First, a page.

There has been considerable attention to this bill, as this policy arguably served to crush the hemp industry. It directly succeeded in forwarding and preferring the emerging plastic and nylon industries to dominate their gain in the market share.

How about a repurposed future for the Quad C building housing a hemp processing research center instead of the continually failed attempt to lure a microchip processing plant here to make tons of money off of what our hard earned tax dollars has produced?

The site could become the location for the refining the strain and process for growing this remarkable product. The attached 480 acres of former farm lands could be converted back into cultivated acres and acres of hemp perfectly suited to be turned into the durable rope and fiber for clothing and other applications as well as the sorely needed alternative to the scourge and tangle of plastics we can’t seem to escape from… 

Hemp farming is a labor intensive process.The many undereducated, unemployed and underemployed men and women in Utica’s inner city could be employed in the growing and processing of Upstate New York’s new economy.  Agriculture and farming are 25% of the State’s economy. Bolstering that economy is not to be ignored 

Utica once flourished as a textile manufacturing center of the United States. Sadly its success did so with the weaving of slave cotton. And when Utica was so successful, and it was well into the 20th century, those jobs were not open to Blacks.

In Utica’s renaissance we’re gonna change all of that. Those traditionally left behind for one reason or another, will be aptitude tested and targeted for inclusion according to their results. Emerging new businesses should be developed on an employee stock ownership model where the entire community benefits from its dedication, labor and attention to detail.

Our region also has plentiful water, deep aquifers and a geography that lends itself particularly well to geothermal heating and cooling. This technology should be incorporated into the site as well.

Let’s make Utica the epicenter for renewable plastic manufacturing. Let’s create the one use plastic bag that’s sturdy but breaks down and decomposes in 90 days. It will never clog the guts of a seabird or whale.  Let’s create the disposable water bottle that disappears in 80 days and will never float with thousands of others in a trash heap in the ocean or the plastic straw that will never be found up the nose of a nearly extinct turtle.    

Let’s fill those empty New York State farm silos with this transformative green cash crop and create jobs for the thousands of the soon be exonerated, many of whom went to prison for selling the potent cousin of hemp, marijuana.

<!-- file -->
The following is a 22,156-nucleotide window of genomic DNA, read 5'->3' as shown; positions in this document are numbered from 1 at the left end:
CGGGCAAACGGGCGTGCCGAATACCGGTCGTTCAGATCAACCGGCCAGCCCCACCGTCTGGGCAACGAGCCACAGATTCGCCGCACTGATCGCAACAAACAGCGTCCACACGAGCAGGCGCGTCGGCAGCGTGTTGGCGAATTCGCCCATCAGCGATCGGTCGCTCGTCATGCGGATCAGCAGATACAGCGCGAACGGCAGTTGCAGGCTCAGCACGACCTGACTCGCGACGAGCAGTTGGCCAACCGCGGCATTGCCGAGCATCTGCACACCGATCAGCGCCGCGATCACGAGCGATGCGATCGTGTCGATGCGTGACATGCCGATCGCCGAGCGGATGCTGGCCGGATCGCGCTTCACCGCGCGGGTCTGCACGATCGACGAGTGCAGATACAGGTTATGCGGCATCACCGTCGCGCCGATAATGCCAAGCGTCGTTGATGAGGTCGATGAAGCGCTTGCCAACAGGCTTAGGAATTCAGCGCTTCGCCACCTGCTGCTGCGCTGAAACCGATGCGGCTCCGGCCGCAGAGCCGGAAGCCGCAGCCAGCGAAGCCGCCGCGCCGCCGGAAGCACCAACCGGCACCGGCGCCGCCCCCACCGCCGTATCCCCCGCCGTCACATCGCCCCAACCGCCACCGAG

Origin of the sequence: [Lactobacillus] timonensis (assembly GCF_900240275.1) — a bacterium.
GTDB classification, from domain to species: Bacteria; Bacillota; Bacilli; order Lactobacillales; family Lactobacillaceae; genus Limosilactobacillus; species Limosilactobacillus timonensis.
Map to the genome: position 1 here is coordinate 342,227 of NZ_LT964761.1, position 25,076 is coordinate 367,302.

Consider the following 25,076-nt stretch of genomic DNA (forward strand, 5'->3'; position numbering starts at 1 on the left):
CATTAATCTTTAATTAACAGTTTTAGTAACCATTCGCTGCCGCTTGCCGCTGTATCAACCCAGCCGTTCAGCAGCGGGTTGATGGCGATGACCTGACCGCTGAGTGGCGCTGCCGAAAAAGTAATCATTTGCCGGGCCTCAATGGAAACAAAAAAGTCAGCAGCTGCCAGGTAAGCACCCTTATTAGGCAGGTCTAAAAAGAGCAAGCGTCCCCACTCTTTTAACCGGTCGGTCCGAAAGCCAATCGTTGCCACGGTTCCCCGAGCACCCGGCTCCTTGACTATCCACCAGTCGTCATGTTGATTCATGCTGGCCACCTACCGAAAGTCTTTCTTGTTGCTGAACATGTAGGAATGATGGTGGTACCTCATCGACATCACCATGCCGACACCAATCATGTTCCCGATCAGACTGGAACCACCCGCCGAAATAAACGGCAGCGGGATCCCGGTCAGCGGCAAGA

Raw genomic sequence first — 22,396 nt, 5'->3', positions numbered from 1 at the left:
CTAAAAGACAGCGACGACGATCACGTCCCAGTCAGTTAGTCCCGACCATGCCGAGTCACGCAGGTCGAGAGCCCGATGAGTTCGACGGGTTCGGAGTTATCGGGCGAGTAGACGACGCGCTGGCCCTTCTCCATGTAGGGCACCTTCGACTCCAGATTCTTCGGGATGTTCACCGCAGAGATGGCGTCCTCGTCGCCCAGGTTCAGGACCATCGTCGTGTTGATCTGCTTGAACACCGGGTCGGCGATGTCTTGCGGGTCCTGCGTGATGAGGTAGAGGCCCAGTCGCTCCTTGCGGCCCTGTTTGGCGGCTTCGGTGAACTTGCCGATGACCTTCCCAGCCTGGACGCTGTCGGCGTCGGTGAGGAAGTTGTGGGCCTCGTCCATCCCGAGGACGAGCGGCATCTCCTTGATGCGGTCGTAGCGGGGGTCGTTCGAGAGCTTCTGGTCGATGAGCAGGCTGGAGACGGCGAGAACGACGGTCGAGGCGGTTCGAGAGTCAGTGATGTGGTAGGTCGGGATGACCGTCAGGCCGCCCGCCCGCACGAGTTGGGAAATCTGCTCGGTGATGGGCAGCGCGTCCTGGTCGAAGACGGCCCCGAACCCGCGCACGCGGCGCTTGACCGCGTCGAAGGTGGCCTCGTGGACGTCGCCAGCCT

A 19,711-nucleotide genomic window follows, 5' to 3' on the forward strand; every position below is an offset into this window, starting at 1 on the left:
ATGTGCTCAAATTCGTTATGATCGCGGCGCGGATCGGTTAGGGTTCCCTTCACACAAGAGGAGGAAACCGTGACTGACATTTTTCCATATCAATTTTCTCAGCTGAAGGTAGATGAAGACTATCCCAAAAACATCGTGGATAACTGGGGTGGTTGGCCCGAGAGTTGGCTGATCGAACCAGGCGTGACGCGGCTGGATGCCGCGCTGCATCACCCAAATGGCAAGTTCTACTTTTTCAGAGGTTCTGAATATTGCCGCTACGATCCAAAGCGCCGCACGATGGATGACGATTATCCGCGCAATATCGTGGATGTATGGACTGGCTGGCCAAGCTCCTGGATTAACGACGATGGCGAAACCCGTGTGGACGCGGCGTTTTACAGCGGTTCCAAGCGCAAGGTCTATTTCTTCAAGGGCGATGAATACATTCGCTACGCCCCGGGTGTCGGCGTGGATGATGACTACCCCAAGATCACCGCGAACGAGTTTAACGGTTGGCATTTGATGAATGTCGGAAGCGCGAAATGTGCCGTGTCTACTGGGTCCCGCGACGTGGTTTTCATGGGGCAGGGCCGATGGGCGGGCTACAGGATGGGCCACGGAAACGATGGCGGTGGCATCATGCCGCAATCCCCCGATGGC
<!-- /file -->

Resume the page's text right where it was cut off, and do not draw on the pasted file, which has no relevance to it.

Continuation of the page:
The next step should be to call for New York State Governor Cuomo to step out and create the bold initiative to focus on the growth, production and manufacturing of hemp based plastics right here in our underutilized Quad C building. 

In the same way the President Kennedy called for the United States to direct its scientific and engineering might for space travel to the Moon, Governor Cuomo could direct the brain trust of NYS to save this planet instead of go to the Moon.

Let Upstate NY become the leader in this emerging technology. Cornell University, Syracuse University of Environmental Science Forestry and Morrisville College, VVS High School, all of these institutions are poised to direct and focus time, attention and direct the energies and brain power to become the world leader in environmental sustainability.

In an attempt to reverse the heaping landfill everlasting plastic dumps that despoil our landscapes, Governor Cuomo has wisely signed into law the ban of one use plastic bags which will go into effect next March. I call on Governor Cuomo now to go a step further and call for this reuse and redirection of Quad –C by the use of local citizenry instead of seeking outside corporate interests to exploit.

As recently as 1942 Henry Ford built an experimental car body made with hemp fiber which was found to be ten times stronger than steel and nearly ten times lighter. There are undoubtedly other hemp uses and applications our brilliant engineers and scientists will develop.

Two hundred years ago in 1821 NYS began the transformation of the United States with its leadership in technology with the creation of the Erie Canal. In this 21st century let us once again use the collective brainpower and vision of the Great State of New York, the Empire State to transform and save our planet.

Lockwood Law